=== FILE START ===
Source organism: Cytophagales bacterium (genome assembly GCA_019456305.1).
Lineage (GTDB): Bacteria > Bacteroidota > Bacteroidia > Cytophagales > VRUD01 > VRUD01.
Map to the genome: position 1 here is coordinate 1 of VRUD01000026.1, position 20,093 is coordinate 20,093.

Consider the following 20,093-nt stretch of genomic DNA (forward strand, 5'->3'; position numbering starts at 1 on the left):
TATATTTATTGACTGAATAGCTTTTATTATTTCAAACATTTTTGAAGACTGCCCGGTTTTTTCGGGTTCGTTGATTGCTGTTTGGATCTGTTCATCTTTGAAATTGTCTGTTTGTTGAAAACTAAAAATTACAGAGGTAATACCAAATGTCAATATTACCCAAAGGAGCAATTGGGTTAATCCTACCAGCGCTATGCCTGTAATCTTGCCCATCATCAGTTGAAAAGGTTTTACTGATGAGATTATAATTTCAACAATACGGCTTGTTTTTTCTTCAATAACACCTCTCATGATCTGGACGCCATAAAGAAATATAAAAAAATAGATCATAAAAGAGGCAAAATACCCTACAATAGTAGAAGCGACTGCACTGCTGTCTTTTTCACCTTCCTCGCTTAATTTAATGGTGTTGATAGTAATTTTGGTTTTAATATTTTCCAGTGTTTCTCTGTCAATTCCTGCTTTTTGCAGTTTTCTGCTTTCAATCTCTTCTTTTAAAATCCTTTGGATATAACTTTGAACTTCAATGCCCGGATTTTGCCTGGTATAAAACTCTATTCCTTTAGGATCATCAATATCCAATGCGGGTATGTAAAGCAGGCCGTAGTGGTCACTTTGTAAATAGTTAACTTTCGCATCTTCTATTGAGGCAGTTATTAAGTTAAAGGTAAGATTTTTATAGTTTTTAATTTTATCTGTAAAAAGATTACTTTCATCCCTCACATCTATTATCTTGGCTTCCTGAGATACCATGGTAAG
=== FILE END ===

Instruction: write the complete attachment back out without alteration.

Source organism: Cytophagales bacterium (genome assembly GCA_019456305.1).
Lineage (GTDB): Bacteria > Bacteroidota > Bacteroidia > Cytophagales > VRUD01 > VRUD01.
Map to the genome: position 1 here is coordinate 1 of VRUD01000026.1, position 20,093 is coordinate 20,093.

Consider the following 20,093-nt stretch of genomic DNA (forward strand, 5'->3'; position numbering starts at 1 on the left):
TATATTTATTGACTGAATAGCTTTTATTATTTCAAACATTTTTGAAGACTGCCCGGTTTTTTCGGGTTCGTTGATTGCTGTTTGGATCTGTTCATCTTTGAAATTGTCTGTTTGTTGAAAACTAAAAATTACAGAGGTAATACCAAATGTCAATATTACCCAAAGGAGCAATTGGGTTAATCCTACCAGCGCTATGCCTGTAATCTTGCCCATCATCAGTTGAAAAGGTTTTACTGATGAGATTATAATTTCAACAATACGGCTTGTTTTTTCTTCAATAACACCTCTCATGATCTGGACGCCATAAAGAAATATAAAAAAATAGATCATAAAAGAGGCAAAATACCCTACAATAGTAGAAGCGACTGCACTGCTGTCTTTTTCACCTTCCTCGCTTAATTTAATGGTGTTGATAGTAATTTTGGTTTTAATATTTTCCAGTGTTTCTCTGTCAATTCCTGCTTTTTGCAGTTTTCTGCTTTCAATCTCTTCTTTTAAAATCCTTTGGATATAACTTTGAACTTCAATGCCCGGATTTTGCCTGGTATAAAACTCTATTCCTTTAGGATCATCAATATCCAATGCGGGTATGTAAAGCAGGCCGTAGTGGTCACTTTGTAAATAGTTAACTTTCGCATCTTCTATTGAGGCAGTTATTAAGTTAAAGGTAAGATTTTTATAGTTTTTAATTTTATCTGTAAAAAGATTACTTTCATCCCTCACATCTATTATCTTGGCTTCCTGAGATACCATGGTAAG